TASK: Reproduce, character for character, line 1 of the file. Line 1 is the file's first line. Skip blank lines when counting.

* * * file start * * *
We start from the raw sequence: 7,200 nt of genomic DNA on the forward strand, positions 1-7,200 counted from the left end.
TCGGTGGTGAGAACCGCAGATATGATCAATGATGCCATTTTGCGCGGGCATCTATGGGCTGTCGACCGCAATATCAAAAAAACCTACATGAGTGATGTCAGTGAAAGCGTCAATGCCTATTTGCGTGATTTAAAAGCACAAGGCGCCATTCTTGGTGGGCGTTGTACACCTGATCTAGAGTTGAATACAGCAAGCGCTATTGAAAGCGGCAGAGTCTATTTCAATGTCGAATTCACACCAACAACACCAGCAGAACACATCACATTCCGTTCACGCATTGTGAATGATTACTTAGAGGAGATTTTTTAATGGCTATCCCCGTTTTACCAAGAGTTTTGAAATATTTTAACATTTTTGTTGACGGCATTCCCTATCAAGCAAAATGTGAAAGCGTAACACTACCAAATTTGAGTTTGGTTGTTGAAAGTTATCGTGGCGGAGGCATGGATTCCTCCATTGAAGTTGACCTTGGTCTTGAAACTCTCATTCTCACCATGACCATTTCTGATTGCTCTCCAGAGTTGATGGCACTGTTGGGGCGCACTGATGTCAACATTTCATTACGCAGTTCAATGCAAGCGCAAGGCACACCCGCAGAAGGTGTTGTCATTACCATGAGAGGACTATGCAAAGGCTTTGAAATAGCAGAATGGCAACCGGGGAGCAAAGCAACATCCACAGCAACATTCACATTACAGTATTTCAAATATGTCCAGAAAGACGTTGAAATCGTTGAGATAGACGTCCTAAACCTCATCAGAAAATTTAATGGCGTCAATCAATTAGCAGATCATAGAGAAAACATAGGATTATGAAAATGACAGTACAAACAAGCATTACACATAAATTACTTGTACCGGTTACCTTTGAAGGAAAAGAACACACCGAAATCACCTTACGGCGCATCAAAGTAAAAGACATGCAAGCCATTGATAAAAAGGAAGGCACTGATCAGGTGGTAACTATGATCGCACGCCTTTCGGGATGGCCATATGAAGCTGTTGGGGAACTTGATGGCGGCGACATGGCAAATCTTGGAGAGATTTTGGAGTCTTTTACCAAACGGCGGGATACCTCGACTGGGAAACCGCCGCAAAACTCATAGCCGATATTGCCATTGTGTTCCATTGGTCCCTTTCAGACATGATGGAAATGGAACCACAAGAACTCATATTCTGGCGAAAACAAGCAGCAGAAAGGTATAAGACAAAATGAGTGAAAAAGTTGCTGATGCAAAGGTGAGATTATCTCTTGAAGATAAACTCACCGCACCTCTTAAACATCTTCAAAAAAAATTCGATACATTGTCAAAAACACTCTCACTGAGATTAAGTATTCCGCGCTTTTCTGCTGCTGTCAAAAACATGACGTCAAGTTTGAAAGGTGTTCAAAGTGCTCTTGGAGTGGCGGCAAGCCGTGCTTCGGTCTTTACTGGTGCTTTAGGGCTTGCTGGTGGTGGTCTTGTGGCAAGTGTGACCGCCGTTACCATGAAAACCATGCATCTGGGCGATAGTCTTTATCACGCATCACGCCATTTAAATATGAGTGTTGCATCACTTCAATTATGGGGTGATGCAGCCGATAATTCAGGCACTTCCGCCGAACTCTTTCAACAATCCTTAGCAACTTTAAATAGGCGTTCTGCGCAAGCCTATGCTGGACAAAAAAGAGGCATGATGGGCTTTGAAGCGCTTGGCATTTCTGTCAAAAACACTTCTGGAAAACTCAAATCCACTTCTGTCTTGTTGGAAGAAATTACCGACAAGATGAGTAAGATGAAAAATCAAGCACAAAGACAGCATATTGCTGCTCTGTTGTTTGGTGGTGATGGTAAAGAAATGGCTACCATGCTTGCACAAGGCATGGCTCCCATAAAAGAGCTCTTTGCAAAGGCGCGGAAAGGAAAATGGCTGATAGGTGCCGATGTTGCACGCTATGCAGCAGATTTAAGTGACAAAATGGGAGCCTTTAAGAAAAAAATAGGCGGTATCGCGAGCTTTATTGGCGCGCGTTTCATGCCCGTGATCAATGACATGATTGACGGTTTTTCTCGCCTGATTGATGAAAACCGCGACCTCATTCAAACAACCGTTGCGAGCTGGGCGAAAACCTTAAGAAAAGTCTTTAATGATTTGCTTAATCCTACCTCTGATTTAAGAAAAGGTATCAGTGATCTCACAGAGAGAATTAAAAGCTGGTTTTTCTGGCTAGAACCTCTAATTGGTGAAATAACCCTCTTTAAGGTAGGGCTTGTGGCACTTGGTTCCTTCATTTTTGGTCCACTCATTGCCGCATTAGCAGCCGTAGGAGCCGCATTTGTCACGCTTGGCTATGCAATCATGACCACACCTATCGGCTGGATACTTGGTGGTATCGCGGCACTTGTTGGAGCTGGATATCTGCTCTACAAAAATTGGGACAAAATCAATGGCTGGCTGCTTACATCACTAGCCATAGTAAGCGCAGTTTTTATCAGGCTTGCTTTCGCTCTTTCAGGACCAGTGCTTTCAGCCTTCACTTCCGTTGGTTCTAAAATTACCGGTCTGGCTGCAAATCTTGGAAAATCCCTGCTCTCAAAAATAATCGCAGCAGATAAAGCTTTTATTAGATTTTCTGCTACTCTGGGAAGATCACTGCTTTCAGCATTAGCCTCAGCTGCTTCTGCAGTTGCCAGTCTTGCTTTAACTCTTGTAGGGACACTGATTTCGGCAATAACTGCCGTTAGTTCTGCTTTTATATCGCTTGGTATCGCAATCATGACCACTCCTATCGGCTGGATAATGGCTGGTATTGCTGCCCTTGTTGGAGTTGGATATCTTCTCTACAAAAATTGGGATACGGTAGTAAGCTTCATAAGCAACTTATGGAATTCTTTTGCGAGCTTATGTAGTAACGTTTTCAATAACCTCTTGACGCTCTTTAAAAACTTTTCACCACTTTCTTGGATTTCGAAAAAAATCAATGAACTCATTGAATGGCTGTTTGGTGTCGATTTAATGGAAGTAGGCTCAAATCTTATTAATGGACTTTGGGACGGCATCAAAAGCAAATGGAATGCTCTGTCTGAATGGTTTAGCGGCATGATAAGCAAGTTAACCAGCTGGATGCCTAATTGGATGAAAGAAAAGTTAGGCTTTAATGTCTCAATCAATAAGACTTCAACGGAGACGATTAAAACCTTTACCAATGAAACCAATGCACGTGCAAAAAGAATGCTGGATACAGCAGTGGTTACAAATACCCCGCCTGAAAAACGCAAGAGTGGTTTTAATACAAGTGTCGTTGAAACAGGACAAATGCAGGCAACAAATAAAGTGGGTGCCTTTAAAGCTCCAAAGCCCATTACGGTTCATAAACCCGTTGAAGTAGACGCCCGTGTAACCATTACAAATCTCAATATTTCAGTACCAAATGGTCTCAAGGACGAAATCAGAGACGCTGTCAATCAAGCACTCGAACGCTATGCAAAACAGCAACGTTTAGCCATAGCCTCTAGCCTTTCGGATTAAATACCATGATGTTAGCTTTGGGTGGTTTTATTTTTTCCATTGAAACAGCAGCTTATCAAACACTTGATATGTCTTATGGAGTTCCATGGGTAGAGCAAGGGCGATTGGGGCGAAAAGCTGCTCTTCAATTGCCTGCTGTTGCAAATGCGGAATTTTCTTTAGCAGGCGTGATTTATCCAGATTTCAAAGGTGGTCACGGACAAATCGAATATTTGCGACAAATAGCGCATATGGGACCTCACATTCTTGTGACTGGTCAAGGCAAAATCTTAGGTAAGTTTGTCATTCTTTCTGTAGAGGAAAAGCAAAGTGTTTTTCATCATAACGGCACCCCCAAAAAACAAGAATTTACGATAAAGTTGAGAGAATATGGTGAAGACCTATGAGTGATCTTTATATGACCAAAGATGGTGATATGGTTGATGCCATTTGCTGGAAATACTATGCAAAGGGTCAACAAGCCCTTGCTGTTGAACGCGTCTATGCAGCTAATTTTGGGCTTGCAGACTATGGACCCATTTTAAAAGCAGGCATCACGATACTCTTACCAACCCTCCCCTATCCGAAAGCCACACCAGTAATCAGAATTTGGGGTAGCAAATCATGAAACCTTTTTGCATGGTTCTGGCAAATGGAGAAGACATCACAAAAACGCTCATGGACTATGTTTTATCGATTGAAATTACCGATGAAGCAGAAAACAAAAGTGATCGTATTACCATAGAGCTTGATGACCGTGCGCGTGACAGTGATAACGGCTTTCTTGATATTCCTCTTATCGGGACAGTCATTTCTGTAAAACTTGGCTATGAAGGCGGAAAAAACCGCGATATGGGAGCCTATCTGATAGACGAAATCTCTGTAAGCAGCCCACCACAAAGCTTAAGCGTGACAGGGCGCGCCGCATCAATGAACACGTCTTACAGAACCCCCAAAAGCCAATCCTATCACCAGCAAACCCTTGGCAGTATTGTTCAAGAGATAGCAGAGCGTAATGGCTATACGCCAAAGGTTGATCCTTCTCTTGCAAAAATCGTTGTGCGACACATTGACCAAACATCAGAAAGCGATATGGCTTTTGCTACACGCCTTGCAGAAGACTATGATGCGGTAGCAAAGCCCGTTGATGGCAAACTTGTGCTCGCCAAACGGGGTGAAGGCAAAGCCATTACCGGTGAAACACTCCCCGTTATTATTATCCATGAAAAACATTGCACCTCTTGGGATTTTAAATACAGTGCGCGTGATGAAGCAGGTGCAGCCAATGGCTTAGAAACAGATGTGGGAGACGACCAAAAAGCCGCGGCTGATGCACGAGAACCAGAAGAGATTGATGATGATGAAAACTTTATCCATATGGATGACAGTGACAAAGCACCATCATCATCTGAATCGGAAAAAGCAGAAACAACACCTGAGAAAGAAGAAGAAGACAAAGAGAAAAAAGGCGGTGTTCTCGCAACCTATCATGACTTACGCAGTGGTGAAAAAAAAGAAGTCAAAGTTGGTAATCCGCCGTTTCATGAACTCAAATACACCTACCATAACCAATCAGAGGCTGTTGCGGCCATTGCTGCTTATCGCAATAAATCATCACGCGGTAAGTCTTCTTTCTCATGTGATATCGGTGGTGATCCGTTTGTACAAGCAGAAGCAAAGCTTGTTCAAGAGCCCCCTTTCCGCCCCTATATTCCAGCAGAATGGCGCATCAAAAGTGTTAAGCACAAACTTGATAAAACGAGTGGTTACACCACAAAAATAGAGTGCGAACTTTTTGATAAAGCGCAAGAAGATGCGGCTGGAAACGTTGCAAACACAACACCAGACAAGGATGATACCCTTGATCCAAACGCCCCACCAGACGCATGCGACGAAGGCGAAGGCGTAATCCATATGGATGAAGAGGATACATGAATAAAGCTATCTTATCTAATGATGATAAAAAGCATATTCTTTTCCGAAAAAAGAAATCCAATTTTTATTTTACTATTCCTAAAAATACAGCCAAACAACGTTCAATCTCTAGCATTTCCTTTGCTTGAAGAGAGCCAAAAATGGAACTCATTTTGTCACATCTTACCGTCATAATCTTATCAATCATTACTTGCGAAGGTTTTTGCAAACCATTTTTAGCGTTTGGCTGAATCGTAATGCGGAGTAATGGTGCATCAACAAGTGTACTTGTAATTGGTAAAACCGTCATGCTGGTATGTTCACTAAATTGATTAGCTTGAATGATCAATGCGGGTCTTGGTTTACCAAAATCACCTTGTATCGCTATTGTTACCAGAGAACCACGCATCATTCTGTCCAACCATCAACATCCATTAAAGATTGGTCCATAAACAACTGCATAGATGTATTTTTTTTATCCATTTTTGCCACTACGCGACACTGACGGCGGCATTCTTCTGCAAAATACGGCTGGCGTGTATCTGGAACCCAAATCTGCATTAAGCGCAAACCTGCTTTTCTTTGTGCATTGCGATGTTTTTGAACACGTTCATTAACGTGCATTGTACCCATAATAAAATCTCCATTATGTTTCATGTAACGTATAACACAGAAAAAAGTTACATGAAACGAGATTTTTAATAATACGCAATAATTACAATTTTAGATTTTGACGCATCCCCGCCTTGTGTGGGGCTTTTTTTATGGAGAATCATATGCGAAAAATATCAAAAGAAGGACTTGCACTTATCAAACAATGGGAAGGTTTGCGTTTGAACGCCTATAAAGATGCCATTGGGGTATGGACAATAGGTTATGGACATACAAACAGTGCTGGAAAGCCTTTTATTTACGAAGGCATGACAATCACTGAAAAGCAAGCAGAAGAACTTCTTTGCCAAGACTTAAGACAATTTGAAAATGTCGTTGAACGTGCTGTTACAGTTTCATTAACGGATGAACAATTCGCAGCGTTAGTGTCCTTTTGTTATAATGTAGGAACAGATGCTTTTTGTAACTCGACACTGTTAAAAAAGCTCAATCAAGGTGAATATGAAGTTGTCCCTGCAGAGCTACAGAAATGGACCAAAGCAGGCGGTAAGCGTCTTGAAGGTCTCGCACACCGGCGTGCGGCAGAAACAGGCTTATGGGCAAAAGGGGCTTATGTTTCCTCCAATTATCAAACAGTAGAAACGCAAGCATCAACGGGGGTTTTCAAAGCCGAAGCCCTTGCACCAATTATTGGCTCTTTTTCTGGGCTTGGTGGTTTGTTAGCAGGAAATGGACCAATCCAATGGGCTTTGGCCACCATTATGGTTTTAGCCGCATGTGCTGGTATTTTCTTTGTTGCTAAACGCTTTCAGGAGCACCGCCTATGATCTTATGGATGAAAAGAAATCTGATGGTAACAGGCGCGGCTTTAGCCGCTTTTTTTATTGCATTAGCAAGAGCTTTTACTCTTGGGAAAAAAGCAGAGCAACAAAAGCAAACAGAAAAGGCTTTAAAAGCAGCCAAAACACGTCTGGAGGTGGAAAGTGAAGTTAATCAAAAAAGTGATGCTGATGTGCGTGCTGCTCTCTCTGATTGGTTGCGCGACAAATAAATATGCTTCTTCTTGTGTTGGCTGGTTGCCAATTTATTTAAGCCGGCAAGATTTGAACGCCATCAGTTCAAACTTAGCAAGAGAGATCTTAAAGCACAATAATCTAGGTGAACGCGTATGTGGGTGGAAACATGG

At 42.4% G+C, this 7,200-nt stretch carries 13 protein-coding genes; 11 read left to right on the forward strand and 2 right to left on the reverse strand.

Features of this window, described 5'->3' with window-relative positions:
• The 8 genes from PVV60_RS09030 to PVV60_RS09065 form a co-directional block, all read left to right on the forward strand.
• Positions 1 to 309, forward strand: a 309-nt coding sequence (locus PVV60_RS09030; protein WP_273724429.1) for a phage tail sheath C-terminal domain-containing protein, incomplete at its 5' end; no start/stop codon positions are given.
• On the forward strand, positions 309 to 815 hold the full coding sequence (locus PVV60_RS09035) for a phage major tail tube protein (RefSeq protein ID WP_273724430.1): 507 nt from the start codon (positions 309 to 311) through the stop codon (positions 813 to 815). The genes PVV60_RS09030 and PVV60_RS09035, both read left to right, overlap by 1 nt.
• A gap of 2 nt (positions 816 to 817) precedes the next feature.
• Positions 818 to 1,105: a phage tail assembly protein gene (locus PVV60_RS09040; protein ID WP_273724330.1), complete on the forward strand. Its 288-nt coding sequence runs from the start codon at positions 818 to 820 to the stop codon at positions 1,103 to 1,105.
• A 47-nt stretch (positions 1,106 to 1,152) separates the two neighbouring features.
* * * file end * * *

We start from the raw sequence: 7,200 nt of genomic DNA on the forward strand, positions 1-7,200 counted from the left end.